It’s been more than two years since real estate prices collapsed, and investing in global real estate today remains a very tricky business. Volatility and varying performance in the world’s markets and sectors are just two factors that make it challenging.
AdvisorOne spoke with Patrick Brophy (left), portfolio manager of the Janus Global Real Estate Fund (JERAX), about where he sees opportunities and how he structures the fund’s portfolio to best take advantage of short-, medium- and long-term trends.
The fund – launched in November 2007 – has had a pretty stellar rebound from the crisis bottom but is still below the ’07 peak, along with other funds and the major market indexes.
On a three-year basis, it has outperformed its peers, according to Morningstar, and is in the top 1% of funds in its category for this time period. The four-star fund’s three-year annualized performance is 5.32%, and its improved 22.01% for the past 12 months.
Top holdings for the Janus portfolio include Health Care REIT, Hang Lung Properties, Macerich, ProLogis and HCP.
Q. Can you share with us your overall outlook for the real-estate sector worldwide?
A. Our outlook is for more volatility and more macro-driven markets. This is hardly ideal for research-intensive, bottom-up stock pickers like us, but it reminds us of why we’re so partial to real estate, or more specifically commercial real estate.
For one, it’s a relatively inefficient asset class when it comes to valuation, meaning there are almost always opportunities.
Secondly, because “all real estate is local,” there are usually markets bucking the trend, and having a global mandate allows us to be sufficiently nimble to go to where we are finding suitable opportunities, and, equally important, steer clear of markets that are stretched or headed for a bad stage in the cycle. And finally, we believe well-managed, conservatively financed, strategically located hard assets with contractual cash flows (often inflation-indexed) are excellent vehicles for wealth preservation, especially in uncertain times.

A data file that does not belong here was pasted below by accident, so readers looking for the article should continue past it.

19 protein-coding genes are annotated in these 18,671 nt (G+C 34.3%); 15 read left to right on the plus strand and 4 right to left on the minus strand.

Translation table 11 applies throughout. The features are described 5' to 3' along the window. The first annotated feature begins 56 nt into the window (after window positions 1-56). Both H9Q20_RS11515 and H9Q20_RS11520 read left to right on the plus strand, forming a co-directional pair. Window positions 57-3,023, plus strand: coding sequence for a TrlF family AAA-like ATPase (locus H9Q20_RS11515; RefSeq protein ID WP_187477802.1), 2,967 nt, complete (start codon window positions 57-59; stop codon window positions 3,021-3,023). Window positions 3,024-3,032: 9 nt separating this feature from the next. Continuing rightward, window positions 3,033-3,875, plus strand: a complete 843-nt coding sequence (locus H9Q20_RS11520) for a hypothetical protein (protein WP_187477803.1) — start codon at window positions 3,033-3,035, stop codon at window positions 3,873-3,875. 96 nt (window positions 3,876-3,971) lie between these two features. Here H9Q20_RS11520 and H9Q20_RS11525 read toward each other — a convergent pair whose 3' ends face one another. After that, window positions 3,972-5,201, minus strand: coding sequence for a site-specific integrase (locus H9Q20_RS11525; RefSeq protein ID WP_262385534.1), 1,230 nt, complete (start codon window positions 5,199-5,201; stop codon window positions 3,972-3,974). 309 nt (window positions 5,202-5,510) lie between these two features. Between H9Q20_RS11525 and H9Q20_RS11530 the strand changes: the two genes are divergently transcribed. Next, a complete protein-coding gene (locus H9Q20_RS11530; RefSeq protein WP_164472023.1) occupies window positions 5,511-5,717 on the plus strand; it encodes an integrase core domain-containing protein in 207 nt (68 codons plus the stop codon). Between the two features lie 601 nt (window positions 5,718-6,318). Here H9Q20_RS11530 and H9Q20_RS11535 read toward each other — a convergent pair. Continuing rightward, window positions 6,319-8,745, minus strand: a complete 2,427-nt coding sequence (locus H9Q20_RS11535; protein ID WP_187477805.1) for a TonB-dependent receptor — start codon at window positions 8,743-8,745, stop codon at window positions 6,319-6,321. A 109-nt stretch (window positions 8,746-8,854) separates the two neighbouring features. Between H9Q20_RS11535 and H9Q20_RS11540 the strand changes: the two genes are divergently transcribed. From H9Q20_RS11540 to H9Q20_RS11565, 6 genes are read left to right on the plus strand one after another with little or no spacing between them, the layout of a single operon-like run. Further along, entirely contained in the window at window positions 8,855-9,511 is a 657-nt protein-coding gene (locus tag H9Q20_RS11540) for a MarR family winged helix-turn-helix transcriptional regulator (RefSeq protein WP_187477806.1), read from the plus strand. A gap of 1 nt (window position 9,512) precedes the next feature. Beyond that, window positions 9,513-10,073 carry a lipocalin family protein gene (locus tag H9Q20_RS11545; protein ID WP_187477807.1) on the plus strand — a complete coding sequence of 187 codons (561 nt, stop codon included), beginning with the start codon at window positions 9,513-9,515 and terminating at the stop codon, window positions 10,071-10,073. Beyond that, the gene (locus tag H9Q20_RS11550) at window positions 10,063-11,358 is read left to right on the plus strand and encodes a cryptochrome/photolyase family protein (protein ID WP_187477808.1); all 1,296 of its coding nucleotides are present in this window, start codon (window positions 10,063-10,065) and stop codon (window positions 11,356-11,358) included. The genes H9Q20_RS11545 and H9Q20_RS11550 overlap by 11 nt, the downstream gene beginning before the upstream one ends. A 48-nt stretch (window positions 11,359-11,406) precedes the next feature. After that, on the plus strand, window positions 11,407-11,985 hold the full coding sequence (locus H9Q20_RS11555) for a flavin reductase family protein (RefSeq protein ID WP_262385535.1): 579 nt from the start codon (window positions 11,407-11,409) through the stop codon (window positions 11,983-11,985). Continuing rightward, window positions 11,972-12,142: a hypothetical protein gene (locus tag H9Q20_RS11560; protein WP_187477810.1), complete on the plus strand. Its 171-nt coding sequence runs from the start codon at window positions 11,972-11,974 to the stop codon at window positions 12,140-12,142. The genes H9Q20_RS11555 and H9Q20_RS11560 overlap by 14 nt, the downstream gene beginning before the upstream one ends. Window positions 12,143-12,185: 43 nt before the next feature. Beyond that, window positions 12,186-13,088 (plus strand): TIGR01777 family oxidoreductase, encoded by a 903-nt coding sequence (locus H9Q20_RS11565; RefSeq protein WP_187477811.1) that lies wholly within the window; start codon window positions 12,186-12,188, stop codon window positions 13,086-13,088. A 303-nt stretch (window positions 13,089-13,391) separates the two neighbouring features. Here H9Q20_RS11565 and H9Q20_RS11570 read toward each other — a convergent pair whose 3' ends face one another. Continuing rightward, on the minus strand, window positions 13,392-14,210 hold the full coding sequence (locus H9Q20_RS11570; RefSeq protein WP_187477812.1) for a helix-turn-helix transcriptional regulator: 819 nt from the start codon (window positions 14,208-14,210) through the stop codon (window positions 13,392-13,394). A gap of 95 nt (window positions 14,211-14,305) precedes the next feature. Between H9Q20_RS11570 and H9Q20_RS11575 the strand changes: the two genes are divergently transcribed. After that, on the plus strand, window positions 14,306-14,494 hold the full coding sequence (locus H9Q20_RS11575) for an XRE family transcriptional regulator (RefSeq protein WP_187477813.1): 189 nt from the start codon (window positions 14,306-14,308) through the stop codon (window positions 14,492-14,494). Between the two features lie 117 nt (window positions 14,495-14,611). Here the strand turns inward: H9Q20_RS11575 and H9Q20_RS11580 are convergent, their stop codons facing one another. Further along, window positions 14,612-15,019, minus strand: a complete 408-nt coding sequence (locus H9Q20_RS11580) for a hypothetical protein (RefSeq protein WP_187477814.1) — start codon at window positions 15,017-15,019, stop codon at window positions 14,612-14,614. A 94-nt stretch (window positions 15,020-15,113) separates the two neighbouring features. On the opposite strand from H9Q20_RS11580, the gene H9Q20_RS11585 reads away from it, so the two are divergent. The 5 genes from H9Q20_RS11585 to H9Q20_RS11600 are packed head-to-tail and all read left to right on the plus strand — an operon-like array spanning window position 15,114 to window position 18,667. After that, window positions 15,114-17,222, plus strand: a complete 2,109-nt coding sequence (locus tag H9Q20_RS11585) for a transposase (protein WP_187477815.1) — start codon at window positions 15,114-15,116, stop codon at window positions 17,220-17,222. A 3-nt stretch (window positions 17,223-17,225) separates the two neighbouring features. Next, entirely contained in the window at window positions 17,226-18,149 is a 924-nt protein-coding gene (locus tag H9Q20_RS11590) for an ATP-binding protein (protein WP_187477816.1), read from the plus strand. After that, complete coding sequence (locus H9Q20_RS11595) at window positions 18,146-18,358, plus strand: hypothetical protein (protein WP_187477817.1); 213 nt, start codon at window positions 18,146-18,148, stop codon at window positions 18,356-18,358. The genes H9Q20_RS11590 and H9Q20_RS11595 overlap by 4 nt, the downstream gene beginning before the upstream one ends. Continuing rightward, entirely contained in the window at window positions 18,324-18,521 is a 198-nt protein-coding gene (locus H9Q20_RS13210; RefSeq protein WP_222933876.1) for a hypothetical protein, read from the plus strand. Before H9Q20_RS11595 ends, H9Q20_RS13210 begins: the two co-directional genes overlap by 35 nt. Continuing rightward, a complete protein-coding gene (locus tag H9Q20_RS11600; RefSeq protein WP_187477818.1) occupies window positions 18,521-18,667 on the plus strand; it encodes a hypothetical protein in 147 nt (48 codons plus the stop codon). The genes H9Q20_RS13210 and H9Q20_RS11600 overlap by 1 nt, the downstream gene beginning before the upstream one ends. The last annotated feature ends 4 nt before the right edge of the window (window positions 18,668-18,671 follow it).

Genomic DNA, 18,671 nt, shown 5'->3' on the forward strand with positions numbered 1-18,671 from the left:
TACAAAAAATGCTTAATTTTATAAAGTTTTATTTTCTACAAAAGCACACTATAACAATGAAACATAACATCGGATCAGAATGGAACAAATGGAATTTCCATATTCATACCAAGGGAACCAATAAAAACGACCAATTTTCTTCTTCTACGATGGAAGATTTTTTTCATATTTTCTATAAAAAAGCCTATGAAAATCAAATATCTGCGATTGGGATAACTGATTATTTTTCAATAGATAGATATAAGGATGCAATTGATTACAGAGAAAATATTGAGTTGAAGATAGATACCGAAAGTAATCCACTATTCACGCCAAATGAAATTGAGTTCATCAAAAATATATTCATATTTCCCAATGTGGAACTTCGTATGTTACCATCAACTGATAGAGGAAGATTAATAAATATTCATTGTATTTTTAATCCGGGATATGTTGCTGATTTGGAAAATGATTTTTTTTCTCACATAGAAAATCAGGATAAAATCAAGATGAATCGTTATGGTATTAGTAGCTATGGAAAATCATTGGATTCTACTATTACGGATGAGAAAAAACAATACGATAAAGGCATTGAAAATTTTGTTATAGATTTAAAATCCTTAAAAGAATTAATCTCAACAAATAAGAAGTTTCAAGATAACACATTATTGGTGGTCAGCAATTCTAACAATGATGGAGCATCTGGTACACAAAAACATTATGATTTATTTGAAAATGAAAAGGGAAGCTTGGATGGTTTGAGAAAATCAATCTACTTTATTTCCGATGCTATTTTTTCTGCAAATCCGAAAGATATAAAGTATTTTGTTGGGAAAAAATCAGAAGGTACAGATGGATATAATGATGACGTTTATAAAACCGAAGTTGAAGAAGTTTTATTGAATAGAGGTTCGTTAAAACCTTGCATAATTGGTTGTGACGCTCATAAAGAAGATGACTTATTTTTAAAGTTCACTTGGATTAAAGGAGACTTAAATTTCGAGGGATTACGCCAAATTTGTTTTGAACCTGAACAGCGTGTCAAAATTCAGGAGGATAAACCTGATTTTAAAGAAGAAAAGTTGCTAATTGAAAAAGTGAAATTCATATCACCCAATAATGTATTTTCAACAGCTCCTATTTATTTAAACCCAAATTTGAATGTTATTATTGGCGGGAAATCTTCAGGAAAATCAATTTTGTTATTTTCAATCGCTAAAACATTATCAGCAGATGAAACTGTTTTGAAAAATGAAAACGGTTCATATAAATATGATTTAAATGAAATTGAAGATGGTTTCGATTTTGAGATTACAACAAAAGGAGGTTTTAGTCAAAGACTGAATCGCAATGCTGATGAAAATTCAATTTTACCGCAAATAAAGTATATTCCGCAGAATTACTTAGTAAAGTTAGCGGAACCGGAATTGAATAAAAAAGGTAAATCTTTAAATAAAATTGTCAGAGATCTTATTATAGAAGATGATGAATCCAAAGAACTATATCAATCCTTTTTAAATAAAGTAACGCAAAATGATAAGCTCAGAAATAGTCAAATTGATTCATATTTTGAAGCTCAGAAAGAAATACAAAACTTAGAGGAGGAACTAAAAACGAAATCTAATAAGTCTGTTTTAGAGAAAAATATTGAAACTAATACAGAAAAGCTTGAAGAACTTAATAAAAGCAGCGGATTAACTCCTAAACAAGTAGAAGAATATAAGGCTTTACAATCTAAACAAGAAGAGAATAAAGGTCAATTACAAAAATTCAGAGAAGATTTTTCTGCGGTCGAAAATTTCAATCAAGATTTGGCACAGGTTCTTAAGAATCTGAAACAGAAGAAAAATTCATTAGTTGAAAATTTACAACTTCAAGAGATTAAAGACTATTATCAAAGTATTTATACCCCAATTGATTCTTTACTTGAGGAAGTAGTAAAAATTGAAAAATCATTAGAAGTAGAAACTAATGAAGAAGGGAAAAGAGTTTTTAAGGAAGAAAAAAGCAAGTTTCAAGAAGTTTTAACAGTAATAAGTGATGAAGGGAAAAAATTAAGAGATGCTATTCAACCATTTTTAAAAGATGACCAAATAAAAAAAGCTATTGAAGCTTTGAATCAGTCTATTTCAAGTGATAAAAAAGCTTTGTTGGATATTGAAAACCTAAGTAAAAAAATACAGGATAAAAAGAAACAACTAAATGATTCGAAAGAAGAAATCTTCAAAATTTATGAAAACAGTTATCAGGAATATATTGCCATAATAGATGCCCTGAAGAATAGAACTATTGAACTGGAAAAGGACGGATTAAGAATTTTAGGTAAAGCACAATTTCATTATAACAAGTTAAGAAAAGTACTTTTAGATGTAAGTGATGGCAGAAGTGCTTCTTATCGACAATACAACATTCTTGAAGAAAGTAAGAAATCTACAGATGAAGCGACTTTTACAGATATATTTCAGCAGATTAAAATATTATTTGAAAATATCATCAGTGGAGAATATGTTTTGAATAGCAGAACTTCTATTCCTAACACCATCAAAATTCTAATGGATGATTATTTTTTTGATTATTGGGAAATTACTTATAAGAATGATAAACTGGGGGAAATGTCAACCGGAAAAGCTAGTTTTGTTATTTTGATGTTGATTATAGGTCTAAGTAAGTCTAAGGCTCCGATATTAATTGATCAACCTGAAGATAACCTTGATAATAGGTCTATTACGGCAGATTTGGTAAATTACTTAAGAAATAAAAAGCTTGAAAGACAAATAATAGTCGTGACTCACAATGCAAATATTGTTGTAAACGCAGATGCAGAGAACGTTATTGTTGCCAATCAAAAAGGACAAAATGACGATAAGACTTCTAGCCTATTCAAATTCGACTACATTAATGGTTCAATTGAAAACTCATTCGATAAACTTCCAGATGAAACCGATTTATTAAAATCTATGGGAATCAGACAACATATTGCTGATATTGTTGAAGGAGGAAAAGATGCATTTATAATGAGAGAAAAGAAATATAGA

Q. What’s your view on the difference between the performance of real-estate holdings in the more developed economies and in emerging markets?
A. We suspect that we will continue to confront a bifurcated investment universe, punctuated by ongoing de-leveraging, a muted recovery and limited growth prospects in the developed world; and a wide range of development and acquisition opportunities in fast-growing emerging markets, which benefit from strong demographic trends.
But no matter the geography, we stick to the key tenants of our long-established investment philosophy: focused businesses, disciplined allocation of capital, compelling valuation, high barrier-to-entry markets, attractive/irreplaceable real estate assets, development/re-development expertise and quality management.
Q. What impact do higher oil prices and higher commodity prices overall have on your real-estate outlook and investments?